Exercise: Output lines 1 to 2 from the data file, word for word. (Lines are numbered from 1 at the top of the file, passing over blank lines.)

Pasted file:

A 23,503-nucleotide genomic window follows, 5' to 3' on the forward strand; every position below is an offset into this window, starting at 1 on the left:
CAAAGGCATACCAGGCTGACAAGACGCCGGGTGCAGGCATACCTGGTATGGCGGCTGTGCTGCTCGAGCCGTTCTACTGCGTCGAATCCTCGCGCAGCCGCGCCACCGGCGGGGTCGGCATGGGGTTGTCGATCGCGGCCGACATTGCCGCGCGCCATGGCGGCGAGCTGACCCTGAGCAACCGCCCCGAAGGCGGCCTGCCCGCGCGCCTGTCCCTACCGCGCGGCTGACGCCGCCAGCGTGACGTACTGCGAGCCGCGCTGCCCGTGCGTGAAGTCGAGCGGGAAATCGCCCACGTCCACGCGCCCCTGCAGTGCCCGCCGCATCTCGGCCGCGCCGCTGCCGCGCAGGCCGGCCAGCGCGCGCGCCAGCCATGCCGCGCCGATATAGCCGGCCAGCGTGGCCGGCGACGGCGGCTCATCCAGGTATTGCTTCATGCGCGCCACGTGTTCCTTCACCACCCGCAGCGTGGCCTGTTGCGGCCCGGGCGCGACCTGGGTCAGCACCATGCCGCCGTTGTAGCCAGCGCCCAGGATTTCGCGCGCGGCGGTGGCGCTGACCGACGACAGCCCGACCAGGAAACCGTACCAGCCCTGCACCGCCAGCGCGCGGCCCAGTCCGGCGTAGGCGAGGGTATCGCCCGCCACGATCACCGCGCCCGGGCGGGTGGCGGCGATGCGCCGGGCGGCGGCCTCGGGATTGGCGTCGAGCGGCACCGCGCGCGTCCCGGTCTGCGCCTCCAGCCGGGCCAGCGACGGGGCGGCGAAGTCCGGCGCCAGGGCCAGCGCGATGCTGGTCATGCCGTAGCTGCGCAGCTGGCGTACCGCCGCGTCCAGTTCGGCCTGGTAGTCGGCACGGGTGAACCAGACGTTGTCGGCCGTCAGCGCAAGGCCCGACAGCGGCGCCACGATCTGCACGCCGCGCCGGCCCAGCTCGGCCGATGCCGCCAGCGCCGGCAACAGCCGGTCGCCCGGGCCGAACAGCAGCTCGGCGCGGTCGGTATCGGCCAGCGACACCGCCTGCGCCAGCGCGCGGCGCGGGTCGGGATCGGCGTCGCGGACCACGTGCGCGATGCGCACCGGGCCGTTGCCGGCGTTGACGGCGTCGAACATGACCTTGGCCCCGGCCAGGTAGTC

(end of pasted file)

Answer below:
A 23,503-nucleotide genomic window follows, 5' to 3' on the forward strand; every position below is an offset into this window, starting at 1 on the left:
CAAAGGCATACCAGGCTGACAAGACGCCGGGTGCAGGCATACCTGGTATGGCGGCTGTGCTGCTCGAGCCGTTCTACTGCGTCGAATCCTCGCGCAGCCGCGCCACCGGCGGGGTCGGCATGGGGTTGTCGATCGCGGCCGACATTGCCGCGCGCCATGGCGGCGAGCTGACCCTGAGCAACCGCCCCGAAGGCGGCCTGCCCGCGCGCCTGTCCCTACCGCGCGGCTGACGCCGCCAGCGTGACGTACTGCGAGCCGCGCTGCCCGTGCGTGAAGTCGAGCGGGAAATCGCCCACGTCCACGCGCCCCTGCAGTGCCCGCCGCATCTCGGCCGCGCCGCTGCCGCGCAGGCCGGCCAGCGCGCGCGCCAGCCATGCCGCGCCGATATAGCCGGCCAGCGTGGCCGGCGACGGCGGCTCATCCAGGTATTGCTTCATGCGCGCCACGTGTTCCTTCACCACCCGCAGCGTGGCCTGTTGCGGCCCGGGCGCGACCTGGGTCAGCACCATGCCGCCGTTGTAGCCAGCGCCCAGGATTTCGCGCGCGGCGGTGGCGCTGACCGACGACAGCCCGACCAGGAAACCGTACCAGCCCTGCACCGCCAGCGCGCGGCCCAGTCCGGCGTAGGCGAGGGTATCGCCCGCCACGATCACCGCGCCCGGGCGGGTGGCGGCGATGCGCCGGGCGGCGGCCTCGGGATTGGCGTCGAGCGGCACCGCGCGCGTCCCGGTCTGCGCCTCCAGCCGGGCCAGCGACGGGGCGGCGAAGTCCGGCGCCAGGGCCAGCGCGATGCTGGTCATGCCGTAGCTGCGCAGCTGGCGTACCGCCGCGTCCAGTTCGGCCTGGTAGTCGGCACGGGTGAACCAGACGTTGTCGGCCGTCAGCGCAAGGCCCGACAGCGGCGCCACGATCTGCACGCCGCGCCGGCCCAGCTCGGCCGATGCCGCCAGCGCCGGCAACAGCCGGTCGCCCGGGCCGAACAGCAGCTCGGCGCGGTCGGTATCGGCCAGCGACACCGCCTGCGCCAGCGCGCGGCGCGGGTCGGGATCGGCGTCGCGGACCACGTGCGCGATGCGCACCGGGCCGTTGCCGGCGTTGACGGCGTCGAACATGACCTTGGCCCCGGCCAGGTAGTC